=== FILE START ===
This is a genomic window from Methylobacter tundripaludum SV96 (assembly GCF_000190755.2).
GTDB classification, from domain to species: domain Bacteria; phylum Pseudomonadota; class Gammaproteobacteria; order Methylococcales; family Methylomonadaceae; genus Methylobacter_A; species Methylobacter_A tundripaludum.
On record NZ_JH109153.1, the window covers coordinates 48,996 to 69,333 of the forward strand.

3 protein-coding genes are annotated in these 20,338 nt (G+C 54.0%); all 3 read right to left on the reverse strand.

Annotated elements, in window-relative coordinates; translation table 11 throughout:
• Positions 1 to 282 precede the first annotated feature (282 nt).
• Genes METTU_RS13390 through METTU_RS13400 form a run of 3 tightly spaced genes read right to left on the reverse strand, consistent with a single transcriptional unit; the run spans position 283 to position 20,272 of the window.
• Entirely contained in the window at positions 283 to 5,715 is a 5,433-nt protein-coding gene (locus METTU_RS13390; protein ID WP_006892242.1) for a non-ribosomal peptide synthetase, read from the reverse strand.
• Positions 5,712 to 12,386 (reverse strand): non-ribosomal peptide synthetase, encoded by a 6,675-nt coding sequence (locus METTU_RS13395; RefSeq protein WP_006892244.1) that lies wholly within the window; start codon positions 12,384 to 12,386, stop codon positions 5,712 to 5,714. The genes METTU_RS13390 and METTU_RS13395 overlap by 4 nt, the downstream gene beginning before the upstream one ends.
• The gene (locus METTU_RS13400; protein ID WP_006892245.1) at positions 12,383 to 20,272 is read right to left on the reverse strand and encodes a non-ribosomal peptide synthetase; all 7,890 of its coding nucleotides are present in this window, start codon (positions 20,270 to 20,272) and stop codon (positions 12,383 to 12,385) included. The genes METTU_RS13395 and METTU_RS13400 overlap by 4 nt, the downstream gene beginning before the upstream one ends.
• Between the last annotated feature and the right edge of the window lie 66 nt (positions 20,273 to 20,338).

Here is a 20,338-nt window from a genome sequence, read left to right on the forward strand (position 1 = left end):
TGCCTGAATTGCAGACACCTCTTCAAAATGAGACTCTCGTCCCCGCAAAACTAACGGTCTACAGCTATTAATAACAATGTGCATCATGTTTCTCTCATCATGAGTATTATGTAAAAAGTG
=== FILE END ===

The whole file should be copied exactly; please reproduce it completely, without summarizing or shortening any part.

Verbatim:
This is a genomic window from Methylobacter tundripaludum SV96 (assembly GCF_000190755.2).
GTDB classification, from domain to species: domain Bacteria; phylum Pseudomonadota; class Gammaproteobacteria; order Methylococcales; family Methylomonadaceae; genus Methylobacter_A; species Methylobacter_A tundripaludum.
On record NZ_JH109153.1, the window covers coordinates 48,996 to 69,333 of the forward strand.

3 protein-coding genes are annotated in these 20,338 nt (G+C 54.0%); all 3 read right to left on the reverse strand.

Annotated elements, in window-relative coordinates; translation table 11 throughout:
• Positions 1 to 282 precede the first annotated feature (282 nt).
• Genes METTU_RS13390 through METTU_RS13400 form a run of 3 tightly spaced genes read right to left on the reverse strand, consistent with a single transcriptional unit; the run spans position 283 to position 20,272 of the window.
• Entirely contained in the window at positions 283 to 5,715 is a 5,433-nt protein-coding gene (locus METTU_RS13390; protein ID WP_006892242.1) for a non-ribosomal peptide synthetase, read from the reverse strand.
• Positions 5,712 to 12,386 (reverse strand): non-ribosomal peptide synthetase, encoded by a 6,675-nt coding sequence (locus METTU_RS13395; RefSeq protein WP_006892244.1) that lies wholly within the window; start codon positions 12,384 to 12,386, stop codon positions 5,712 to 5,714. The genes METTU_RS13390 and METTU_RS13395 overlap by 4 nt, the downstream gene beginning before the upstream one ends.
• The gene (locus METTU_RS13400; protein ID WP_006892245.1) at positions 12,383 to 20,272 is read right to left on the reverse strand and encodes a non-ribosomal peptide synthetase; all 7,890 of its coding nucleotides are present in this window, start codon (positions 20,270 to 20,272) and stop codon (positions 12,383 to 12,385) included. The genes METTU_RS13395 and METTU_RS13400 overlap by 4 nt, the downstream gene beginning before the upstream one ends.
• Between the last annotated feature and the right edge of the window lie 66 nt (positions 20,273 to 20,338).

Here is a 20,338-nt window from a genome sequence, read left to right on the forward strand (position 1 = left end):
TGCCTGAATTGCAGACACCTCTTCAAAATGAGACTCTCGTCCCCGCAAAACTAACGGTCTACAGCTATTAATAACAATGTGCATCATGTTTCTCTCATCATGAGTATTATGTAAAAAGTG